Power company Energy World Corp., has committed to invest about $1 billion U.S dollars for the development of liquefied natural gas from the Sulu Sea.
Energy World Corp. executive director Graham Elliott said in a statement, the company needs to invest about a third of the fund for the construction phase of the project.
Elliott said his company is waiting for the Department of Energy (DOE) to grant it the permission of utilizing “the already discovered natural gas in the Philippines, in the Sulu Sea.”
“Once we have that permission, then we can move forward with the final planning of the project and the implementation,” he said.
He said the initial assessment revealed that the project would generate between 3,000 megawatts and 5,000 megawatts of power a year in the next 20 years.
Elliott said to accumulate the fund needed to implement the project, there are companies that are willing to invest and that it might tap into the window of the government-run Development Bank of the Philippines.
“It will be bringing employment (to the area), it will be bringing investment into the regional area that really needs this,” he said.
At any given time during the life of the project, Elliott estimated about $400 million will be infused into the economy of the province and the entire Bangsamoro Autonomous Region in Muslim Mindanao (BARMM).
He said, on employment, the company will hire about 3,000 workers at the peak of the construction phase of the project.
Although most of the human resources will be from the host communities, Elliott said the company is confident that it can recruit skilled workers, including those Filipinos who have experience in building similar projects in other countries.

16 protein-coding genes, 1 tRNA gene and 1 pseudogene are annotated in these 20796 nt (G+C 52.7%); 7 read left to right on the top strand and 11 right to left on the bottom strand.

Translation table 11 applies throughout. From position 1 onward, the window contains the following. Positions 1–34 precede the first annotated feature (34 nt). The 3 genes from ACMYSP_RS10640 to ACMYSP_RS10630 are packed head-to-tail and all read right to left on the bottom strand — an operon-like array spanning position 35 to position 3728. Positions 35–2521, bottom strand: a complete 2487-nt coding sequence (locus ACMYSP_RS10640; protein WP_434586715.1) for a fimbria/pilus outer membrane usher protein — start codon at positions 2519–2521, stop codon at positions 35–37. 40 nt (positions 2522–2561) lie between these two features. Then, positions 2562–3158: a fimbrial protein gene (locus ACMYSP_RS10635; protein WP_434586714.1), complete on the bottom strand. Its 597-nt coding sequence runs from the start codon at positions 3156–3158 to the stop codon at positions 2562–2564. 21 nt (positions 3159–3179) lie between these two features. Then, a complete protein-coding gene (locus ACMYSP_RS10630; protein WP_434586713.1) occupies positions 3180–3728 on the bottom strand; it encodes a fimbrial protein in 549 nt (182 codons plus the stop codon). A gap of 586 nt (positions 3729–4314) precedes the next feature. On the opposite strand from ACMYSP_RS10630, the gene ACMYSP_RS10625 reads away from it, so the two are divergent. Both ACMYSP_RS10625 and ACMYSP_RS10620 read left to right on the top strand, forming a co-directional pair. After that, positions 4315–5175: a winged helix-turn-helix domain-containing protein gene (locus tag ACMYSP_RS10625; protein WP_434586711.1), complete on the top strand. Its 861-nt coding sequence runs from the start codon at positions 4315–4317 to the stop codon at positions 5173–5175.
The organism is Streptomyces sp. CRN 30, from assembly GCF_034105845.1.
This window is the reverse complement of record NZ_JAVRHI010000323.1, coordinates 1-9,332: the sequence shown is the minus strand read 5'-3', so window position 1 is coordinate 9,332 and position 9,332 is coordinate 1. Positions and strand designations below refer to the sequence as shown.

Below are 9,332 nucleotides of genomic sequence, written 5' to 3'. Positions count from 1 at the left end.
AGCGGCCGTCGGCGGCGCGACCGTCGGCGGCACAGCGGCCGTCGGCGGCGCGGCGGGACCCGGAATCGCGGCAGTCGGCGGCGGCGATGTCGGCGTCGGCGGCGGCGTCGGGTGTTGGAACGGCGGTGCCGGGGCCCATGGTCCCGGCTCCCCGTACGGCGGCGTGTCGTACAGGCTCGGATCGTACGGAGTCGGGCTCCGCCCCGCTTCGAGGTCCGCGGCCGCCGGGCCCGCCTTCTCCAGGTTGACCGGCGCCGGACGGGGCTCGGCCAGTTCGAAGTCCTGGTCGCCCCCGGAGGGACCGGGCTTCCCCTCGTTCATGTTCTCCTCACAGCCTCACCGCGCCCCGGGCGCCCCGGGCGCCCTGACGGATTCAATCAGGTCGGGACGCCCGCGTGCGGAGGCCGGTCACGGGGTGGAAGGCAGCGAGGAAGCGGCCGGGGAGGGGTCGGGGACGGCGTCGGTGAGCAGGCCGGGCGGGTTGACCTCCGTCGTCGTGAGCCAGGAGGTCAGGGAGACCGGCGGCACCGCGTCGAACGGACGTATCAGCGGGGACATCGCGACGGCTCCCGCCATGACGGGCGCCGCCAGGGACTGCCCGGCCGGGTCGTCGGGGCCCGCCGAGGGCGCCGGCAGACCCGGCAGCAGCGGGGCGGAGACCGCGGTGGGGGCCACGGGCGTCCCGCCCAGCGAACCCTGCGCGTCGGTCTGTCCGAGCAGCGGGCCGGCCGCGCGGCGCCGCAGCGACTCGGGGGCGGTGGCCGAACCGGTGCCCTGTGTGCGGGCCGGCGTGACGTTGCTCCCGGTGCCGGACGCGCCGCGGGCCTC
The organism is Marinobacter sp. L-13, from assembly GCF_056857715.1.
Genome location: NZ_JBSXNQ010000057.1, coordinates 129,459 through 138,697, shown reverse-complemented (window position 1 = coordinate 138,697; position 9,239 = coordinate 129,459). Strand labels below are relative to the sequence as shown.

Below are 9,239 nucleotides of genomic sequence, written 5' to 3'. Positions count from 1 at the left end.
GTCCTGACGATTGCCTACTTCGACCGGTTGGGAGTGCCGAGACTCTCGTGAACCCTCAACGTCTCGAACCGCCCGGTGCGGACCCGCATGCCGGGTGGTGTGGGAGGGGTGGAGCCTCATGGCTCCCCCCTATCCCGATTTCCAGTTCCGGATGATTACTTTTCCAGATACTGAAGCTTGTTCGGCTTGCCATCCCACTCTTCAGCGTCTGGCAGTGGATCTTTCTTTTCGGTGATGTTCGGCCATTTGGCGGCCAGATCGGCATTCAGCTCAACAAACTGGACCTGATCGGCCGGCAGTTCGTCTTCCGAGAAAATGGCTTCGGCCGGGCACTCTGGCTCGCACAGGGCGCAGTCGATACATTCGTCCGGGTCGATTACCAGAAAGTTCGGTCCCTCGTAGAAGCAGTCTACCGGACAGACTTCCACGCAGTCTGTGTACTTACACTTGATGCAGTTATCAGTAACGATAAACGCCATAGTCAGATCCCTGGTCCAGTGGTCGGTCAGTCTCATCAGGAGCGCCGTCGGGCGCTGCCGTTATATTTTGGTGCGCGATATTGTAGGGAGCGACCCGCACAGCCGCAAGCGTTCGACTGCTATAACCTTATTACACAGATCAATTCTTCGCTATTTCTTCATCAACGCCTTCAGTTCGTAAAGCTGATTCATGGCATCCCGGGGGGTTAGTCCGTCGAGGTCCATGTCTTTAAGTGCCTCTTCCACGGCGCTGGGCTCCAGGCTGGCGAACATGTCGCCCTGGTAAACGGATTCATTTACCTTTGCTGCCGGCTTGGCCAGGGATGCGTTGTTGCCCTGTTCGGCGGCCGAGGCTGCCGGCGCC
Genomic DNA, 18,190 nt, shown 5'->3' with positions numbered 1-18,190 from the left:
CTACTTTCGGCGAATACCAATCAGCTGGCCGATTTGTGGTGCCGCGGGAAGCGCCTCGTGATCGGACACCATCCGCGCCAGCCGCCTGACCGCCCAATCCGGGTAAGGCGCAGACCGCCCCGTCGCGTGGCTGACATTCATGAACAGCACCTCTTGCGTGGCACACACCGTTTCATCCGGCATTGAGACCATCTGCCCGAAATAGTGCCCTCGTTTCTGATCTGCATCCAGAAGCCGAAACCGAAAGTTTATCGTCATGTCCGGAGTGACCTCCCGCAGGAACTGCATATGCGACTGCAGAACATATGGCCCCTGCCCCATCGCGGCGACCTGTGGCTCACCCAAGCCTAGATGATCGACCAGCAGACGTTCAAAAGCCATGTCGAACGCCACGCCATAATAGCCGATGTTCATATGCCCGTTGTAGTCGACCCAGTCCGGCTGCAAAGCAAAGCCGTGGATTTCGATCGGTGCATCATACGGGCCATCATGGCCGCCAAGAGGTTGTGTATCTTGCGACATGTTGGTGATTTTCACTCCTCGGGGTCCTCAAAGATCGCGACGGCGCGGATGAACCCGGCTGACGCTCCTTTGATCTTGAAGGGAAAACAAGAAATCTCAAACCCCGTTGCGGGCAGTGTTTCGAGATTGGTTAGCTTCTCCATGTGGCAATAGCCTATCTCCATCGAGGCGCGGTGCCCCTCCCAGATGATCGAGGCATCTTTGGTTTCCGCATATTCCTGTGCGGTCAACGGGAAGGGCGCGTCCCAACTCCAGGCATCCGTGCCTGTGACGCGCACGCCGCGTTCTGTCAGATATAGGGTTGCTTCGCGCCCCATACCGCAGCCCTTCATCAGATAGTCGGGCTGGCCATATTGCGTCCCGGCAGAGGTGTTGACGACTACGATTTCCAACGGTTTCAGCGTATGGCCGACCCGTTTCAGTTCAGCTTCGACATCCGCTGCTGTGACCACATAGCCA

The company will also build resort-like accommodation facilities that will house employees and that these structures will eventually become part of the tourist industry in the area, said Elliott.
One huge advantage of pushing for the project, he added, is that although it is not renewable energy, it is a way cleaner than those whose fuels are fossil like coal and petroleum products.
The energy that it will produce will also be cheaper by about P0.50 per kilowatt-hour compared with those output of fossil-fueled power plants.
The good thing, he said, because the local community understands the impact of the project, “we have a strong support from the mayor,” the second generation executive said.
At present, he said, the company is waiting for the approval of the national government, particularly the DOE, so that it can finalize the project design and start the implementation.
Elliott said that the project “will take about three years of construction work (to get completed and would) start six months after everything is approved,” he added.
The company has also built an importation hub for LNG in Pagbilao, Quezon which has been about 80% complete.
The Pagbilao project, however, has yet to operate because the National Grid Corp. of the Philippine has yet to complete the substation that will connect it to the national grid.
He said he hoped that the substation would be completed soon so that the project can start operating next year.